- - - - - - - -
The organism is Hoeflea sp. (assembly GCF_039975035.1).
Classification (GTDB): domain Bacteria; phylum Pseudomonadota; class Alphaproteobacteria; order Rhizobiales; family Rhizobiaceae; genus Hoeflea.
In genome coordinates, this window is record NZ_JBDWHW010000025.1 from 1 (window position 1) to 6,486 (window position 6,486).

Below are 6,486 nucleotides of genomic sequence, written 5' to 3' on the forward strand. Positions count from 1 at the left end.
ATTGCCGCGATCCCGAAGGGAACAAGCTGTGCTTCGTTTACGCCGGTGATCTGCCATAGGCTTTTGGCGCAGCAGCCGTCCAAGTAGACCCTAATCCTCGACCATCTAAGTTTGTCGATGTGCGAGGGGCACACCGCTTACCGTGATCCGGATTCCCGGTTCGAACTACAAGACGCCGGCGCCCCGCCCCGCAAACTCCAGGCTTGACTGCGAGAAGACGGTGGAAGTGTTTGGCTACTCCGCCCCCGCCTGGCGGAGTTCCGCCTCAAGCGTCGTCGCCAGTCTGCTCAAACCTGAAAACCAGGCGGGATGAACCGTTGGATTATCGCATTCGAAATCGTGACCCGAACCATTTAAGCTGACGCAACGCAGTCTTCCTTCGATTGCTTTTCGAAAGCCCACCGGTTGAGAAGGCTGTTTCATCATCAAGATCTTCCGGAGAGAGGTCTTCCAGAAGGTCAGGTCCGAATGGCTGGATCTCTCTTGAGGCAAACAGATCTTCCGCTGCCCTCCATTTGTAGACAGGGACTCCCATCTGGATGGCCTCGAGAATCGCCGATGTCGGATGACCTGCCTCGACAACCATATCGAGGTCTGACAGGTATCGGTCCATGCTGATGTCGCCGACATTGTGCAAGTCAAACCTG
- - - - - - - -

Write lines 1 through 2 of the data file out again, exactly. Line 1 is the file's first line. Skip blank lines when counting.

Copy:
The organism is Hoeflea sp. (assembly GCF_039975035.1).
Classification (GTDB): domain Bacteria; phylum Pseudomonadota; class Alphaproteobacteria; order Rhizobiales; family Rhizobiaceae; genus Hoeflea.